Question: When my boss's wife left him, he went off the deep end. He started wearing tight shirts he leaves unbuttoned to mid-chest, showing inches of chest hair. He doesn't say anything gross about his personal life but he's let us all know he's on Match.com every night and hopes we'll set him up.
I've tried to ignore his chest hair but it's sort of right in my face when we're having a meeting. I'm also worried his new look is hurting our store's image with the young, hip customers we're trying to attract. I tried the indirect route, telling him it caught some customers' attention after I heard them laughing about the hairy old geezer (he's 50). He took what I said as a compliment and actually strutted around the store.
I'm scared to say anything more because he has a temper. None of the other people in the store want to say anything either -- we all kind of shudder and give each other looks.
When I talked with the floor supervisor, she closed her eyes, shook her head and said since his chest hair wasn't creating a sexual harassment problem, she wasn't going to touch the situation. I was thinking I'd write him a letter and see if everyone would sign it.
Answer: Don't let fear make you cruel. While your boss needs to button up and stop asking for matchmaking, hitting him with a petition is overkill.
Who in your office has the best relationship with your boss and is the most willing to speak up? Who can say what needs to be said directly and respectfully? That's the person who needs to let your boss know he needs to stop baring his chest in multiple ways.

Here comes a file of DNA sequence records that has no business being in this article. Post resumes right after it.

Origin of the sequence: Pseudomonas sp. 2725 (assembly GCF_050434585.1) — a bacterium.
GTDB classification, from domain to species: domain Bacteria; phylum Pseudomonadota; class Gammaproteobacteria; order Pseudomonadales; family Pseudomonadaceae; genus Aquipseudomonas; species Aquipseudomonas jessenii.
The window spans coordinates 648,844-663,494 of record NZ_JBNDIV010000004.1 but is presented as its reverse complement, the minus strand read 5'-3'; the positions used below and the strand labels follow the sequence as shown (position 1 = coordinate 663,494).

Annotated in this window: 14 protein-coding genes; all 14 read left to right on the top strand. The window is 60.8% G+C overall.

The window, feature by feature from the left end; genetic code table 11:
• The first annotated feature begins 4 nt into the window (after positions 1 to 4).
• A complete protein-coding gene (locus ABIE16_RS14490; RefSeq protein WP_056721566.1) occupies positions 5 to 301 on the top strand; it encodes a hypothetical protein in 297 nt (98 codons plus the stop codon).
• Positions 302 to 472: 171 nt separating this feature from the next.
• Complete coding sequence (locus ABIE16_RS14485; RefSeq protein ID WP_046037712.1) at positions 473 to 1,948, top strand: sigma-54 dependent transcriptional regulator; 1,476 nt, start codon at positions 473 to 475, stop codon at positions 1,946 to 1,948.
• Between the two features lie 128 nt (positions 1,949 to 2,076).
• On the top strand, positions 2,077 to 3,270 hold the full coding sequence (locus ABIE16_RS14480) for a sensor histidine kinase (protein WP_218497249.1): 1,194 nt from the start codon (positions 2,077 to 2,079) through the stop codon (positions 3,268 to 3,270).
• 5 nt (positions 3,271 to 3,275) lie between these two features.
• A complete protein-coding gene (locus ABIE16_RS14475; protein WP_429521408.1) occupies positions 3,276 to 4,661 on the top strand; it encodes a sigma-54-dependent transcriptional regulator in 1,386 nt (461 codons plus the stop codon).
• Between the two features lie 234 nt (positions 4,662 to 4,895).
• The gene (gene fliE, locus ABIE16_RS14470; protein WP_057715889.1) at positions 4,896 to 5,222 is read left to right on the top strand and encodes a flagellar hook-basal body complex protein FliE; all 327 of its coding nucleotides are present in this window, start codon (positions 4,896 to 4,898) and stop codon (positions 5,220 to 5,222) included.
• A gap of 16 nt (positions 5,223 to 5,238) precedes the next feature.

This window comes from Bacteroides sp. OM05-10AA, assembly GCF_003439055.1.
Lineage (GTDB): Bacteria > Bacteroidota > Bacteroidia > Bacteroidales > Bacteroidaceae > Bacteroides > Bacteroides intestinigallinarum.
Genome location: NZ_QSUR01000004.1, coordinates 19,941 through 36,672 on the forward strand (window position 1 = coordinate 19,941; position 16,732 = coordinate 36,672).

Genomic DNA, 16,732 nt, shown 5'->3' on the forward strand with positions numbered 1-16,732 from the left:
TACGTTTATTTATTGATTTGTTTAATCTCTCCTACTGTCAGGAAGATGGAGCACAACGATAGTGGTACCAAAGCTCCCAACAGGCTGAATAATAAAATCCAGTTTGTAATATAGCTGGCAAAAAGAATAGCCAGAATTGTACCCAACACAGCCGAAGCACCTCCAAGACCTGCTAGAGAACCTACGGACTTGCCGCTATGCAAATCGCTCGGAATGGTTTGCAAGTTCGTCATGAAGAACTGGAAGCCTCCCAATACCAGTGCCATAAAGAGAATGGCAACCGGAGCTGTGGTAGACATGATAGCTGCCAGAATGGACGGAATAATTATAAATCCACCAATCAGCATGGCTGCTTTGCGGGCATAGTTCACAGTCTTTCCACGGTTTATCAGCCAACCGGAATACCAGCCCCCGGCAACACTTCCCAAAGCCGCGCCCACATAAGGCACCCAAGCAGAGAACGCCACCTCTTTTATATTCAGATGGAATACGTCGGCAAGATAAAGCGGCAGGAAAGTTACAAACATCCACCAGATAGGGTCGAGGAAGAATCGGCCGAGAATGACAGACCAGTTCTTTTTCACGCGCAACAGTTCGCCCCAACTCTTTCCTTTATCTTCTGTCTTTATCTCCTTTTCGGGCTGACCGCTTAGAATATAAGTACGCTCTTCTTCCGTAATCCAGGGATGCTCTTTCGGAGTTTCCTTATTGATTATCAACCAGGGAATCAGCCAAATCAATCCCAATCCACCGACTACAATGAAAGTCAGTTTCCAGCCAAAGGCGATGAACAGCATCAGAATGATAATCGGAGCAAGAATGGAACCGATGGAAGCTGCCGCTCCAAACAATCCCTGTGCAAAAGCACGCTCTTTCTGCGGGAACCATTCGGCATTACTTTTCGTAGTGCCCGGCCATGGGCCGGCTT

If it's you, or if you're the only one who feels brave enough to take the risk, arrange a private conversation with him at a time he's not stressed out. Tell him what you like and respect about him. Let him know you realize he's going through hard times.
Then, ask him if he's okay with you being honest about a touchy subject. If he says, "Yes," say the truth in a kind way. You can carry this off without losing your job if your boss realizes you have his best interests at heart.
Don't broach this topic if you truly fear you'll lose your job or if you regard your boss as a joke. A speaker's intent when delivering negative personal information colors what a receiver hears. At the same time, someone needs to say something - or to leave a copy of this article in a convenient location.
Question: I'm tired of working hotel jobs and wanted an office job. I'm great with people but haven't had much experience with computers. When I recently interviewed for an administrative assistant job and the interviewer asked how competent I was with Word and Excel, I fudged and told her I was familiar with both. I haven't used Excel and I've just done simple things with Word.
The interview went well and she offered me the job. I start Monday.
What can this company reasonably expect of me and what are their obligations in terms of on-the-job training? I learn quickly.
Answer: What will you do or say when the skilled person your employer thought she hired doesn't walk through the door Monday?
Getting and keeping a job are completely different matters. If you'd said you learn quickly and your employer hired you based on your people skills, you wouldn't have a problem. Now, your employer has a problem and it may become yours. I can't think of an employment relationship that doesn't at least begin with some level of trust. Employers trust new hires to have the skills they say they possess; new employees trust they'll be paid as promised.
You asked about "their" obligations - yours include telling the truth.
Dr. Lynne Curry is a management/employee trainer and owner of the consulting firm The Growth Company Inc. Send your questions to her at email@example.com